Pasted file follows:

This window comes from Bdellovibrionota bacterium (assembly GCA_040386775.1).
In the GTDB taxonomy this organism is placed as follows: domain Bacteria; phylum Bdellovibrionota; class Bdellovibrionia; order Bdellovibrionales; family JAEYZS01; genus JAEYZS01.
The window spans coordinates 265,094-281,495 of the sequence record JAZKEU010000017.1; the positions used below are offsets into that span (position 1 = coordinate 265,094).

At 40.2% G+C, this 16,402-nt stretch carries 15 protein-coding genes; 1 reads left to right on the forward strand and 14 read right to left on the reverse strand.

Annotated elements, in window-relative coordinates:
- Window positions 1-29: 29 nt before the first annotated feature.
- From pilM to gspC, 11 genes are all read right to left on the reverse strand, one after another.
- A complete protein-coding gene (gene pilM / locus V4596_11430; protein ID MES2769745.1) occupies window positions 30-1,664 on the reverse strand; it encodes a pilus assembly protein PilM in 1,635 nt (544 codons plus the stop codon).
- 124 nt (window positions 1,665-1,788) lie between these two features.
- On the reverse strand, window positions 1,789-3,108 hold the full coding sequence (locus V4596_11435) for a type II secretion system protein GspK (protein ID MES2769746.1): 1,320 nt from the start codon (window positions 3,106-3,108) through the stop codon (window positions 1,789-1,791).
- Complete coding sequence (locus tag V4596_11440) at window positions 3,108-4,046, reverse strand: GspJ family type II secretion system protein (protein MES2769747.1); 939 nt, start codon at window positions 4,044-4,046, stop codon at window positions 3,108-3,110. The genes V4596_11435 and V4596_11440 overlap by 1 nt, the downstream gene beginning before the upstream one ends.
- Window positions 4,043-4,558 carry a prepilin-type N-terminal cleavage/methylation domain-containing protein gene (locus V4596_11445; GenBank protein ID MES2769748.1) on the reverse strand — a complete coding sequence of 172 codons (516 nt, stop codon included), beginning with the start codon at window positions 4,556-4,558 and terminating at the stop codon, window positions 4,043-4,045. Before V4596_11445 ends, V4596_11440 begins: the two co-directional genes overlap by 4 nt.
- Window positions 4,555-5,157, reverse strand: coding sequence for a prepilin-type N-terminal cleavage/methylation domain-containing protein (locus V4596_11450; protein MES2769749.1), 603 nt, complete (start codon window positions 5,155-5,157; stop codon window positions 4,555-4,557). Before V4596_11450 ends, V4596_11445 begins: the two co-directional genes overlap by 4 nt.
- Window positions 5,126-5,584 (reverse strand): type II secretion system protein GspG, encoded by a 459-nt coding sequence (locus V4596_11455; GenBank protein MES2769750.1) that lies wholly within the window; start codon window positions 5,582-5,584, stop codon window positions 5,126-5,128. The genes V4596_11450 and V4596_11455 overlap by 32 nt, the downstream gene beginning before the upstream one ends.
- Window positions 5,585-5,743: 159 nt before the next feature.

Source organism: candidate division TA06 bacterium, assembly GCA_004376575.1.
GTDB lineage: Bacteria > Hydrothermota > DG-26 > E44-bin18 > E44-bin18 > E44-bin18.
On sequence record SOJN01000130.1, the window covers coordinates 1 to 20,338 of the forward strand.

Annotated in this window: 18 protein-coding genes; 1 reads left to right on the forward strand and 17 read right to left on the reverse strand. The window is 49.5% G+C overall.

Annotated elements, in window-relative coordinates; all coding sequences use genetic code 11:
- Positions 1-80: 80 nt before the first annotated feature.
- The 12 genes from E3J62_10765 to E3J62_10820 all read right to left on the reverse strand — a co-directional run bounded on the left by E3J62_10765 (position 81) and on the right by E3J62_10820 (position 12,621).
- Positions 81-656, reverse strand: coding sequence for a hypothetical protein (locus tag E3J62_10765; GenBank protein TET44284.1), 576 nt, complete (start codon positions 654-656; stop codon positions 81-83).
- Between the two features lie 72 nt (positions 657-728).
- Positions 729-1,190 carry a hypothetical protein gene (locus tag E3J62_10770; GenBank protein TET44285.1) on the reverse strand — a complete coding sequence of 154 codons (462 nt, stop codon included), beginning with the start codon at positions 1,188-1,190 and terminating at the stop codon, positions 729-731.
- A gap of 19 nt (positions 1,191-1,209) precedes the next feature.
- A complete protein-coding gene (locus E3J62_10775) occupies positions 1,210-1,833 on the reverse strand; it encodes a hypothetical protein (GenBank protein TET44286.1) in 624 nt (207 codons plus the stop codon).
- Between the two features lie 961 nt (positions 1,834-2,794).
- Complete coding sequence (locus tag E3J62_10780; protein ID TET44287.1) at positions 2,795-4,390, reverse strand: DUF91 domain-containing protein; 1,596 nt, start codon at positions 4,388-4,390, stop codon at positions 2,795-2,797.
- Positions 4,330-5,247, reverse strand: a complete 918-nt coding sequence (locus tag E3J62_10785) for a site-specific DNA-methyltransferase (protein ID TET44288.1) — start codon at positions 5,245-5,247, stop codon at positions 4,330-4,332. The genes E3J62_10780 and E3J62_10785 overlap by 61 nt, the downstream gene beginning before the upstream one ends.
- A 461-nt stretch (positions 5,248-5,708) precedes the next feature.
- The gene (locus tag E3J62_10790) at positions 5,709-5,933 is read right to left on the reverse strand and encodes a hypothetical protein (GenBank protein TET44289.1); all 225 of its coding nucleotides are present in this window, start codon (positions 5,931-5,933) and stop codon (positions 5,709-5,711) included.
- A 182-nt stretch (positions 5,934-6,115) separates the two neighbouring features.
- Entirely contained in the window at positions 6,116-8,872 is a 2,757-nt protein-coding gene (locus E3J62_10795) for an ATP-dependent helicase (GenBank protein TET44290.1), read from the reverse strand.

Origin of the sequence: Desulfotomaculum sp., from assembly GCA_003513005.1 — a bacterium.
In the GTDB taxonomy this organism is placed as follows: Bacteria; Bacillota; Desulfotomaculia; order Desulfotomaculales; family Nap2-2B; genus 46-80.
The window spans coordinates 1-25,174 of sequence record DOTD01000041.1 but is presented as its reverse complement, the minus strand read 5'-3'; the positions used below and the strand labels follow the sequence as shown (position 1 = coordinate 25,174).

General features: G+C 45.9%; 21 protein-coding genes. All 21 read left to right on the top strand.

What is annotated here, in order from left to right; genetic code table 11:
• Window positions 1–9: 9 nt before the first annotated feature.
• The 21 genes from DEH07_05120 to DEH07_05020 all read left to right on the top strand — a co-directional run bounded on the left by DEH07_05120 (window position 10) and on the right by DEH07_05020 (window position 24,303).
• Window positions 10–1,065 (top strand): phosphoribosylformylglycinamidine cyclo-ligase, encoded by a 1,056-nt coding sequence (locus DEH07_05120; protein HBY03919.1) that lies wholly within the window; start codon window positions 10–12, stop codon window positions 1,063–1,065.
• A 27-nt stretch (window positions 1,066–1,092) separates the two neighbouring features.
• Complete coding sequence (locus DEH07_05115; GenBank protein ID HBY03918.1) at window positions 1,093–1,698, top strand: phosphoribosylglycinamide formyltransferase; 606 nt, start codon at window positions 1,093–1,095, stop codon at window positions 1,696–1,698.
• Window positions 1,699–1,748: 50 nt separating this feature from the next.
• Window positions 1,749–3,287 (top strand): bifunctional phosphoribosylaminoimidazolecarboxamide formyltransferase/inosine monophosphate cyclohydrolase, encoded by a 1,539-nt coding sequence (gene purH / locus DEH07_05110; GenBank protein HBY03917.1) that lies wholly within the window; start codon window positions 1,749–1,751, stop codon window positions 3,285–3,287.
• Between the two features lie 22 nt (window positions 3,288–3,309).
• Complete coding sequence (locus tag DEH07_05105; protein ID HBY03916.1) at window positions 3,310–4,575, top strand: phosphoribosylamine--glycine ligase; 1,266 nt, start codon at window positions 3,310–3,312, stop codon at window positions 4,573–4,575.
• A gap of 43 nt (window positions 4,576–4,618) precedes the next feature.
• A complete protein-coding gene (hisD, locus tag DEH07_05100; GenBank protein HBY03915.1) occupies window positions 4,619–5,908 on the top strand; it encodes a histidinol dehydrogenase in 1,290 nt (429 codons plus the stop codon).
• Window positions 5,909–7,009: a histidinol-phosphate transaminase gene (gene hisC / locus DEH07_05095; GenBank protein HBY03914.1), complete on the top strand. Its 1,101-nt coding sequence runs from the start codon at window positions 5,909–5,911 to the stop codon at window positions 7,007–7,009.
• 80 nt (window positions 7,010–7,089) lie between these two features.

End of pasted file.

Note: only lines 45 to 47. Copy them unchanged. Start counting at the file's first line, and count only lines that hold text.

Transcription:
• Window positions 1,699–1,748: 50 nt separating this feature from the next.
• Window positions 1,749–3,287 (top strand): bifunctional phosphoribosylaminoimidazolecarboxamide formyltransferase/inosine monophosphate cyclohydrolase, encoded by a 1,539-nt coding sequence (gene purH / locus DEH07_05110; GenBank protein HBY03917.1) that lies wholly within the window; start codon window positions 1,749–1,751, stop codon window positions 3,285–3,287.
• Between the two features lie 22 nt (window positions 3,288–3,309).